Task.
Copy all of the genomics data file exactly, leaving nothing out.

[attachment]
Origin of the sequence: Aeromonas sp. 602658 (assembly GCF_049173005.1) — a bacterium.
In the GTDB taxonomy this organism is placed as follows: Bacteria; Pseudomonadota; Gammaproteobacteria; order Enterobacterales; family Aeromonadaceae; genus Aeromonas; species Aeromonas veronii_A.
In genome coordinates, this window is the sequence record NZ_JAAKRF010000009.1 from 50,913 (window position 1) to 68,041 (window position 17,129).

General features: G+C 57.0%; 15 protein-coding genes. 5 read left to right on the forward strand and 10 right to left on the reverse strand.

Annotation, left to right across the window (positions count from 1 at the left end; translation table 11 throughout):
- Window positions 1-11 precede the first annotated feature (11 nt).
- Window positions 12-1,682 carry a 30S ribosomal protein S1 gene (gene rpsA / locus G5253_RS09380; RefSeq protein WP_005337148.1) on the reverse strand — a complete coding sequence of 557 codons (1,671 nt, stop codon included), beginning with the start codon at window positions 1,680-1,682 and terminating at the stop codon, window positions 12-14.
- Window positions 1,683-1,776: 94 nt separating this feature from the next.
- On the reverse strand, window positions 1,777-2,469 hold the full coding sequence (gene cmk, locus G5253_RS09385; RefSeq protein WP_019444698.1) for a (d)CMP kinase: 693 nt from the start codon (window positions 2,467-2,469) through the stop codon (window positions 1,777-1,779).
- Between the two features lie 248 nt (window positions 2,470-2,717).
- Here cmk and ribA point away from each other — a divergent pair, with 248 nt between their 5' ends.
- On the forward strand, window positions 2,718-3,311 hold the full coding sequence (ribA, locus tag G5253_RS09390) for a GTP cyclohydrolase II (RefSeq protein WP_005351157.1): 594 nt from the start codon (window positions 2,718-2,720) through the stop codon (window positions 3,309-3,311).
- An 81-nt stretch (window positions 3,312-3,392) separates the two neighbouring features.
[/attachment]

Origin of the sequence: Aeromonas sp. 602658 (assembly GCF_049173005.1) — a bacterium.
In the GTDB taxonomy this organism is placed as follows: Bacteria; Pseudomonadota; Gammaproteobacteria; order Enterobacterales; family Aeromonadaceae; genus Aeromonas; species Aeromonas veronii_A.
In genome coordinates, this window is the sequence record NZ_JAAKRF010000009.1 from 50,913 (window position 1) to 68,041 (window position 17,129).

General features: G+C 57.0%; 15 protein-coding genes. 5 read left to right on the forward strand and 10 right to left on the reverse strand.

Annotation, left to right across the window (positions count from 1 at the left end; translation table 11 throughout):
- Window positions 1-11 precede the first annotated feature (11 nt).
- Window positions 12-1,682 carry a 30S ribosomal protein S1 gene (gene rpsA / locus G5253_RS09380; RefSeq protein WP_005337148.1) on the reverse strand — a complete coding sequence of 557 codons (1,671 nt, stop codon included), beginning with the start codon at window positions 1,680-1,682 and terminating at the stop codon, window positions 12-14.
- Window positions 1,683-1,776: 94 nt separating this feature from the next.
- On the reverse strand, window positions 1,777-2,469 hold the full coding sequence (gene cmk, locus G5253_RS09385; RefSeq protein WP_019444698.1) for a (d)CMP kinase: 693 nt from the start codon (window positions 2,467-2,469) through the stop codon (window positions 1,777-1,779).
- Between the two features lie 248 nt (window positions 2,470-2,717).
- Here cmk and ribA point away from each other — a divergent pair, with 248 nt between their 5' ends.
- On the forward strand, window positions 2,718-3,311 hold the full coding sequence (ribA, locus tag G5253_RS09390) for a GTP cyclohydrolase II (RefSeq protein WP_005351157.1): 594 nt from the start codon (window positions 2,718-2,720) through the stop codon (window positions 3,309-3,311).
- An 81-nt stretch (window positions 3,312-3,392) separates the two neighbouring features.